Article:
One final graduation in noted in the Primary history, that of Bethine Louise Mindar in September 1960. Bethine attended Primary only a few months because she joined the Church on May of that year, along with her parents, Donald and Phyllis Mindar, and the rest of her family.


Monday, January 18, 2010

History of the Primary

In 1961 the Aurora Branch Primary presented “our beloved Branch President, Bro. James T. Greer” with a large scrapbook containing the history of the Primary in Aurora since 1932. It contains a wealth of history, names, stories, and photos, meticulously compiled by Marlene Kettley who was then serving as the Primary historian.
The Aurora Branch Primary children in 1951 with first counselor, Elinor Woolcott

This is the earliest photo in the scrapbook. I would like help identifying the children. Here are my best guesses: First row front, Ginger Erekson [Hamer], Julia Woolcott,[ boy looking down], Tom Erekson (blurred);
Second row: Elinor Woolcott, Ed Kettley (hidden), Jim Resch, John Resch, Mike Woolcott, Barry Woolcott.
Back row: [boy in baseball cap], Bill Kettley, Bob Kettley, [boy with something in mouth], Dick Kettley, Vera Resch.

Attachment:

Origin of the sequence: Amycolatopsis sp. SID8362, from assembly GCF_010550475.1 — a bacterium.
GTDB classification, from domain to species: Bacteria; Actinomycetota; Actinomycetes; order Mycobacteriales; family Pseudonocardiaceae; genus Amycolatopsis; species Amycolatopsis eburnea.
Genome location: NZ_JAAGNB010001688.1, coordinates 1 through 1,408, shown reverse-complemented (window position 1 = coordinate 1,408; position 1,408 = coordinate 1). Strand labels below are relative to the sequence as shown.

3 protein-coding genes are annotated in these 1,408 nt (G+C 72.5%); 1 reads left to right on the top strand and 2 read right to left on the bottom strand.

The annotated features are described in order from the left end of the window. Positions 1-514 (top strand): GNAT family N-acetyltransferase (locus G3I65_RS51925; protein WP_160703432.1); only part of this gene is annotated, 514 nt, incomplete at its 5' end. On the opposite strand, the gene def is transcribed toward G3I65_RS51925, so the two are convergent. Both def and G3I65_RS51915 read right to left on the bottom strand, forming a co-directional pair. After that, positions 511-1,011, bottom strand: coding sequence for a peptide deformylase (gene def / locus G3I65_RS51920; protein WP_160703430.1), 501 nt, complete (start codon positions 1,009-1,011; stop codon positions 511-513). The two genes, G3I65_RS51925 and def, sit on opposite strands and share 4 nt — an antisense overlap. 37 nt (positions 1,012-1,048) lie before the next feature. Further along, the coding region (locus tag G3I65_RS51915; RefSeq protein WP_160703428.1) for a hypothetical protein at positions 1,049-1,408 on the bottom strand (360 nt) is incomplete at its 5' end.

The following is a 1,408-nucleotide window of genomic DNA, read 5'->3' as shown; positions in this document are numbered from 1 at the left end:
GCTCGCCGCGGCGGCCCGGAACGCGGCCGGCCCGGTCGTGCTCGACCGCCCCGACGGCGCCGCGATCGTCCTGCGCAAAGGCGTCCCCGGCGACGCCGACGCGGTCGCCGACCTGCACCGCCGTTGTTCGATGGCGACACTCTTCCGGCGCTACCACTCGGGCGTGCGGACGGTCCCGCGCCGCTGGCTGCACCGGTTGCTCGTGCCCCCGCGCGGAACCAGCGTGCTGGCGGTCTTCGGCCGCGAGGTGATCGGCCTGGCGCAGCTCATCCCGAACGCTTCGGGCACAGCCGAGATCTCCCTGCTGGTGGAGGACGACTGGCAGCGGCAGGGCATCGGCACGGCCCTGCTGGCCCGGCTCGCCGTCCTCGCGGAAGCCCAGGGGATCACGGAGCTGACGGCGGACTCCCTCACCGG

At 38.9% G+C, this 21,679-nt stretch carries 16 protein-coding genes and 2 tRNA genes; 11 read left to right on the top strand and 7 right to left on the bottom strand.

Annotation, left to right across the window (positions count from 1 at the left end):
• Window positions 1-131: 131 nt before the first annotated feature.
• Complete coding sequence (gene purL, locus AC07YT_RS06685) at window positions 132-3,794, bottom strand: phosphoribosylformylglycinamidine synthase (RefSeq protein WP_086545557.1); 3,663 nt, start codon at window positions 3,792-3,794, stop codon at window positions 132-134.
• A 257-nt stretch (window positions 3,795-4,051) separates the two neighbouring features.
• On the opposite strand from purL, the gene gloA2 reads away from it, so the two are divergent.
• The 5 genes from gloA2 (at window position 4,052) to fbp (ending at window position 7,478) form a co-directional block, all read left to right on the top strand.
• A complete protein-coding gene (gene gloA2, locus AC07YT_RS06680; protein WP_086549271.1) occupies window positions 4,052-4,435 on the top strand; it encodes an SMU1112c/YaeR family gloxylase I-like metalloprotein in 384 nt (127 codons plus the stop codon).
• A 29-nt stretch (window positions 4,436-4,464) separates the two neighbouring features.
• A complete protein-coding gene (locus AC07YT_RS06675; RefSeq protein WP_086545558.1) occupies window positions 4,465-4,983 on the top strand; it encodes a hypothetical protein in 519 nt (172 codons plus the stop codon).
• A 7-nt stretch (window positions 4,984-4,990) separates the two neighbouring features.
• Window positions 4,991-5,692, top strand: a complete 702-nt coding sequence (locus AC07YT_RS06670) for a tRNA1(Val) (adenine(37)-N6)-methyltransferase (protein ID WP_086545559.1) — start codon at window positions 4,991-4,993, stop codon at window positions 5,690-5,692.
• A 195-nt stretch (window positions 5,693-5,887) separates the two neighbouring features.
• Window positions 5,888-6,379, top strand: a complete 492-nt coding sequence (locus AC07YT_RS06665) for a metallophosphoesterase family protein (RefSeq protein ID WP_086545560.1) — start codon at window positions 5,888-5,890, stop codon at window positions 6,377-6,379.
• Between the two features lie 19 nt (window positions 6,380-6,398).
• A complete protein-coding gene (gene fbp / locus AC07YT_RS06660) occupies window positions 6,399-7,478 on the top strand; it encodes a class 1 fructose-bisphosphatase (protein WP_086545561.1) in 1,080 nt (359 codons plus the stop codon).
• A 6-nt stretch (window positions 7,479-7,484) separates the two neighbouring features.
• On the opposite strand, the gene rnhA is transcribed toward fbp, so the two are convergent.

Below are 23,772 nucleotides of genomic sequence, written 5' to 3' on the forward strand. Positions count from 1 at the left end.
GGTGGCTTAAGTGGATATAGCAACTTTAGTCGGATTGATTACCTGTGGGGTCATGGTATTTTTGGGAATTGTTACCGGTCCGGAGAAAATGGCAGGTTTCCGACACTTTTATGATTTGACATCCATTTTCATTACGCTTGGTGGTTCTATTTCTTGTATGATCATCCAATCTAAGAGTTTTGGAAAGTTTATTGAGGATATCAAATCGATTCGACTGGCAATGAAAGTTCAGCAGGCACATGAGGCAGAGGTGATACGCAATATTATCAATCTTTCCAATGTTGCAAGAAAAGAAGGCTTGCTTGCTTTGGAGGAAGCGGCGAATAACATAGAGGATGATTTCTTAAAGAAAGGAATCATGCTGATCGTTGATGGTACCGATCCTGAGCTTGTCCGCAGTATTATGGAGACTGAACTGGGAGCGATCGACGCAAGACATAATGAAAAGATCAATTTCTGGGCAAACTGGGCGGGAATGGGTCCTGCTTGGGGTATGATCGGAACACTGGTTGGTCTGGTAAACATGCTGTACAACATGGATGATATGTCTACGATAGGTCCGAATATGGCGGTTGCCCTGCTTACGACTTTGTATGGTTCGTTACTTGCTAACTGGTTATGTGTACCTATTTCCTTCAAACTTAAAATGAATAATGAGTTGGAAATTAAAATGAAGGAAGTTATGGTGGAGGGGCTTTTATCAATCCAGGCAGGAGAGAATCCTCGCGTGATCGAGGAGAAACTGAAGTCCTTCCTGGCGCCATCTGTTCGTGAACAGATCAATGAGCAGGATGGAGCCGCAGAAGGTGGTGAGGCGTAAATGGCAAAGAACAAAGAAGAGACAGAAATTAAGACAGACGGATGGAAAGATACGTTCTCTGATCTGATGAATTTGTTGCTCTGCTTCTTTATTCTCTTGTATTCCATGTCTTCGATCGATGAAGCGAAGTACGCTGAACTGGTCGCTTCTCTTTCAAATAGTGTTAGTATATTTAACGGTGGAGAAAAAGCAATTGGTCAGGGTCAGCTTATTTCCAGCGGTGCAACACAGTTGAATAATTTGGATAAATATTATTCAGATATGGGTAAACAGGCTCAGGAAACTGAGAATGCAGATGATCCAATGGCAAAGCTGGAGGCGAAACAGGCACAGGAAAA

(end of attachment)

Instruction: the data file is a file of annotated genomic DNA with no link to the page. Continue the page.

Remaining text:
Perhaps some clues to their identities can be found in the historical summary taken from the scrapbook. (I was surprised to see that I have at least three additional pertinent photos.):
“During the year 1951-52 the Aurora Branch Primary met at the home of Louise Erekson, 1515 Hoyt, Aurora, Illinois. The membership roll showed 23 children in attendance. Sr. Iris Dombrow served as President, Sr. Elinor Woolcott, 1st Counselor, and Sr. Louise Erekson as 2nd Counselor.

In this photo Iris Dombrow is standing in front of the Erekson home on Hoyt Street

“The classes consisted of Nursery, Beginners Group I & II, Zion’s Boys and Girls, Guides and the Larks which had a home study. Two women missionaries were assisting at this time. They were namely Sr. Ramona Ranzenberger and Sr. Norma J. Murri. Rosalee Resch served as acting Secretary until December 16, 1951, then Sr. Betty Jane Tatton served as Secretary.

Missionary photo of Sister Norma Jeane Murri, 902 N. Arthur, Pocatello, Idaho

“It was during this year that Sr. Iris Dombrow became the mother of a baby boy, “David Raymond Dombrow.” Little David was born in April 1951. Sr. Betty Tatton also became the mother of a baby girl, “Marta Lee Tatton,” born November 6, 1951. Betty Tatton and Marta Lee on Easter Sunday, 1952

“Sr. Nadia Grimmett, Sr. Page, and Sr. Woodbury later joined the group as missionaries. Sr. Rosalee Resch, Mable Stemple, Gladys Sullivan, Evelyn Kettlely and Betty Tatton were all helpers during this year. The program consisted of lessons, games, and the usual parties & programs. The Aurora Branch Primary won a certificate during this year from Chicago Stake for the Children’s Friend subscriptions.”

The Aurora Branch Primary history book remained with the Greer family until 1982 when Myrtle passed away. Her daughter, Louise Erekson, then kept it until 2009 when she gave it to me. At the appropriate time, I will donate it to the Church History Library and Archives.